Non-compliant companies in 2024 will face a fine of AED96,000 in January 2025, payable in installments, while non-complaint companies in 2025 will face a fine of AED108,000 in January 2026.

The applicable economic sectors include:

  • information and communications
  • financial and insurance activities
  • real estate
  • professional and technical activities
  • administrative and support services
  • arts and entertainment
  • mining and quarrying
  • transformative industries
  • education
  • healthcare and social work
  • construction
  • wholesale and retail
  • transportation and warehousing
  • hospitality and residency services.

Targeted companies, chosen based on criteria such as types of jobs, work environment, geographical location, nature of growth in these economic sectors and Emiratisation priorities, will be informed by the Ministry’s digital channels.

Companies employing 50 or more employees are already required to achieve 1% growth in the number of Emiratis working in skilled jobs every six months.

United States: Eight new fields added to STEM list

Effective 12 July 2023, the Department of Homeland Security (DHS) has amended the DHS STEM Designated Degree Program List by adding eight qualifying fields of study and a corresponding Department of Education Classification of Instructional Programs (CIP) code for each. No CIP codes from the existing list are being removed.

The list is used to determine whether a degree obtained by certain F–1 nonimmigrant students following the completion of a program of study qualifies as a science, technology, engineering, or mathematics (STEM) degree as determined by DHS, as required for the F–1 student to be eligible to apply for a 24-month extension of their post-completion optional practical training (OPT).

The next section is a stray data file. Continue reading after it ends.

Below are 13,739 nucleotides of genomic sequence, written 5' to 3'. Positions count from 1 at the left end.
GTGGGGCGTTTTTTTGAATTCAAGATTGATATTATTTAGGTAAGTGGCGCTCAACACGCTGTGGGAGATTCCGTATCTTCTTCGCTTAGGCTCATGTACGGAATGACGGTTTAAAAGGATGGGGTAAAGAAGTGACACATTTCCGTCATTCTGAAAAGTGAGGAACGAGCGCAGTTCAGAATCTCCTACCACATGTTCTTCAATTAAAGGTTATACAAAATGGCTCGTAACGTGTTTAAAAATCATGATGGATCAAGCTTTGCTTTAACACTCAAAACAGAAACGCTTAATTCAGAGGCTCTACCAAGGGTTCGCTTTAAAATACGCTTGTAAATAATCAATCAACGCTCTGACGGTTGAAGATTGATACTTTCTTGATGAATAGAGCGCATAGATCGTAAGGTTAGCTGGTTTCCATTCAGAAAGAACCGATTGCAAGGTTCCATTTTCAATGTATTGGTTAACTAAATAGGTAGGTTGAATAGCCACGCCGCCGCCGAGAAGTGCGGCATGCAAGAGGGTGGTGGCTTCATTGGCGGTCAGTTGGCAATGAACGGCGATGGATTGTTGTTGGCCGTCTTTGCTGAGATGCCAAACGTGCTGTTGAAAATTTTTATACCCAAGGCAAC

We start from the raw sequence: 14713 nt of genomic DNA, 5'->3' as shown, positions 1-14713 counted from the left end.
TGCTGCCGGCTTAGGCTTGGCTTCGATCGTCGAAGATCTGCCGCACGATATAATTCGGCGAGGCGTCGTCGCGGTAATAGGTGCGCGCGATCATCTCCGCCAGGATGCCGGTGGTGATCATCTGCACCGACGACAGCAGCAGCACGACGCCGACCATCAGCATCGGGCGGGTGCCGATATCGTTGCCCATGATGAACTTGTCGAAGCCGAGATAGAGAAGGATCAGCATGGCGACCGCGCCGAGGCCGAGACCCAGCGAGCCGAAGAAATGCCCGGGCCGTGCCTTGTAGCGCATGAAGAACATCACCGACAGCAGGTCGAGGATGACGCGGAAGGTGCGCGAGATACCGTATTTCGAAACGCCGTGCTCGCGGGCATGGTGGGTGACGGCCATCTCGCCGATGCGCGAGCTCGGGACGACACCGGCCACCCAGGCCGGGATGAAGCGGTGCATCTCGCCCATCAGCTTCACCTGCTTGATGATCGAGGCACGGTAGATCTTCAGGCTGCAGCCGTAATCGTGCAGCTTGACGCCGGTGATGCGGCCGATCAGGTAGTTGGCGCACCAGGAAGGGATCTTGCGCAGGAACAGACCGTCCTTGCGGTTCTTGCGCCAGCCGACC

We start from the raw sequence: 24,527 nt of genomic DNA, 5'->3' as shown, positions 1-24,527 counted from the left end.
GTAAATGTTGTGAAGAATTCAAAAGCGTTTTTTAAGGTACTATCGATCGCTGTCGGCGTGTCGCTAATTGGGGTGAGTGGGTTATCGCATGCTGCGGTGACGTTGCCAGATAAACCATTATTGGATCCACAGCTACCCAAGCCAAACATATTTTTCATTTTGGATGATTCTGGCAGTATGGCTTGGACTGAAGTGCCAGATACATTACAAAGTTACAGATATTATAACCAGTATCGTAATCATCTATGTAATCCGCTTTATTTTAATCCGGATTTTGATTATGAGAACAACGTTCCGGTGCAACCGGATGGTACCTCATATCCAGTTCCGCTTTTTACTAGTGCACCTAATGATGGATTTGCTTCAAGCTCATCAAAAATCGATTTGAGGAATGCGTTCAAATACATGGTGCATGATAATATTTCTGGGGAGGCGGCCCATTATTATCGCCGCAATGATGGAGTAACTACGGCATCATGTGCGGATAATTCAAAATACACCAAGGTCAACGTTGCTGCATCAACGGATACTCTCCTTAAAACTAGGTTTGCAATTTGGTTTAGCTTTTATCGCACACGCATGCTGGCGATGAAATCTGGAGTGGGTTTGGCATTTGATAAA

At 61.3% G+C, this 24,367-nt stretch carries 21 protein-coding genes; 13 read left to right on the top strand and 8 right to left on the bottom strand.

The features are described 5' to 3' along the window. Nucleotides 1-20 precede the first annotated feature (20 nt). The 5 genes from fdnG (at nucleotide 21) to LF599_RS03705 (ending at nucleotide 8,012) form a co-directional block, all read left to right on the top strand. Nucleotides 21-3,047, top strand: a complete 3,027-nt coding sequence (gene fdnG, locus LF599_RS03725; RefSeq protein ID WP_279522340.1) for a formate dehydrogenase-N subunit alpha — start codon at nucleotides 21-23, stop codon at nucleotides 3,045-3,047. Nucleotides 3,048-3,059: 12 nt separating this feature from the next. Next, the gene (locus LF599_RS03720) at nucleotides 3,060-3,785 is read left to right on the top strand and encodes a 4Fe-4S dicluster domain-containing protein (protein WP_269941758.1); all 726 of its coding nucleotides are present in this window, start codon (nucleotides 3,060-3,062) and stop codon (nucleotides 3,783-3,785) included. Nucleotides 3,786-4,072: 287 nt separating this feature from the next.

OPT is one type of work permission available to certain F–1 nonimmigrant students. It allows eligible F–1 students (except those in English language training programs) to obtain real-world work experience directly related to their major area of study.

The STEM OPT extension is a 24-month extension of OPT available to F–1 nonimmigrant students who have completed 12 months of OPT and received a degree in an approved STEM field of study as designated by the STEM list.

The eight fields newly added to the list are:

  • Composite Materials Technology/Technician (CIP code: 15.0617).
  • Demography and Population Studies (45.0501).
  • Developmental and Adolescent Psychology (42.2710).
  • Geospatial Intelligence (43.0407).
  • Institutional Research (13.0608).
  • Landscape Architecture (04.0601).
  • Linguistics and Computer Science (30.4801).
  • Mechatronics, Robotics and Automation Engineering Technology/Technician (15.0407).

The STEM list was previously updated in 2022.

Expert advice on global immigration